Lucid Culture

JAZZ, CLASSICAL MUSIC AND THE ARTS IN NEW YORK CITY

Concert Review: Karine Poghosyan at the Piano at Bargemusic, Brooklyn NY 4/11/09

The barge, tethered at the old Brooklyn Heights Fulton Ferry landing had pretty much stopped swaying by the time Karine Poghosyan settled in at the keys: for awhile, it looked like it was going to be a rocky ride. Instead, it was as if the waves parted and gave the Armenian-American virtuoso clear passage through a brutally challenging, frequently exhilarating performance. She warmed up with Haydn’s warmly consonant Piano Sonata No. 38 in F Major, Hob XVI: 23 and then tackled Chopin’s Four Mazurkas, Op. 67, beginning with a remarkably understated take on the famous first one in G. Other pianists schmaltz this up: she didn’t. The haunting G Minor Mazurka – as well as the more upbeat, gypsy-inflected C Minor and A Minor Mazurkas – were extraordinary, Poghosyan pushing to the absolute limits of rubato, bringing out every microtone of longing and drama.

 

Then she launched into Liszt’s knotty, spectacular Hungarian Rhapsody No. 12 in C Sharp Minor, the first of two show-stoppers. She took its hammering staccato chords, spectacular lefthand leaps from the lowest to highest registers and scurrying sixteenth-note runs down the scale in the right and while she didn’t make them look effortless, she had such command that she was able to pull out all the stops and blast her way through them without ever losing her footing. That she was able to shift gears after that, with a poignant, impeccably sensitive rendition of Rachmaninoff’s Elegie in E Flat Minor, Op. 3, No. 1 was perhaps just as impressive. Then she ratcheted the intensity up to redline again and stayed there for the entirety of Stravinsky’s 1921 piano arrangement of three movements from Petrouchka: the gypsyish Danse Russse, evoking the Chopin earlier in the program; an utterly macabre, resoundingly successful romp through Chez Petrouchka and ending with La Semaine Grasse, a revelation, vastly more powerful than the ballet’s original orchestral score. Anyone with the desire to get to the root of the composer’s paradigm-shifting, deathly tonalities would do well to discover this version.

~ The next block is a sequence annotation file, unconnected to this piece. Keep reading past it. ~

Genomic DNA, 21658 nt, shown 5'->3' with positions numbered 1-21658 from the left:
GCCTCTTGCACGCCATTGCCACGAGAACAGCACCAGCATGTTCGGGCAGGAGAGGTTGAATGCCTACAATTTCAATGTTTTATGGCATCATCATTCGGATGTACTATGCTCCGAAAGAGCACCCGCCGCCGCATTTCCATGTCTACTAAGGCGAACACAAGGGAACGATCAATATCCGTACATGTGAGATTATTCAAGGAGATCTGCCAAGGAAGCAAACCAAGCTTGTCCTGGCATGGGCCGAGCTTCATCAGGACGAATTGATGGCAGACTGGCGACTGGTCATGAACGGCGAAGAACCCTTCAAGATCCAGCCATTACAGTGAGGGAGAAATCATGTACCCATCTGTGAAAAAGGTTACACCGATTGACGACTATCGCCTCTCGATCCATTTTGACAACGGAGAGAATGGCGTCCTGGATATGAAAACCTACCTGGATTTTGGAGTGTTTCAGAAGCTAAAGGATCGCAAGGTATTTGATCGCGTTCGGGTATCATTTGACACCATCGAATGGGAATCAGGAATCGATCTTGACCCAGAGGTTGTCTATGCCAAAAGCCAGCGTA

Poghosyan’s next recital is a trio performance on April 17 at 7 PM with Bela Horvath, violin and John Popham, cello at the Yamaha Piano Salon, 689 Fifth Avenue (at 54th Street), followed by a solo show on April 27 at 7 PM at Steinway Hall, 109 West 57th Street featuring works by Mozart, Chopin, De Falla, Sirota, and Stravinsky.

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April 12, 2009 - Posted by | Live Events, Music, music, concert, New York City, review, Reviews | , , , , , , , , , , , ,

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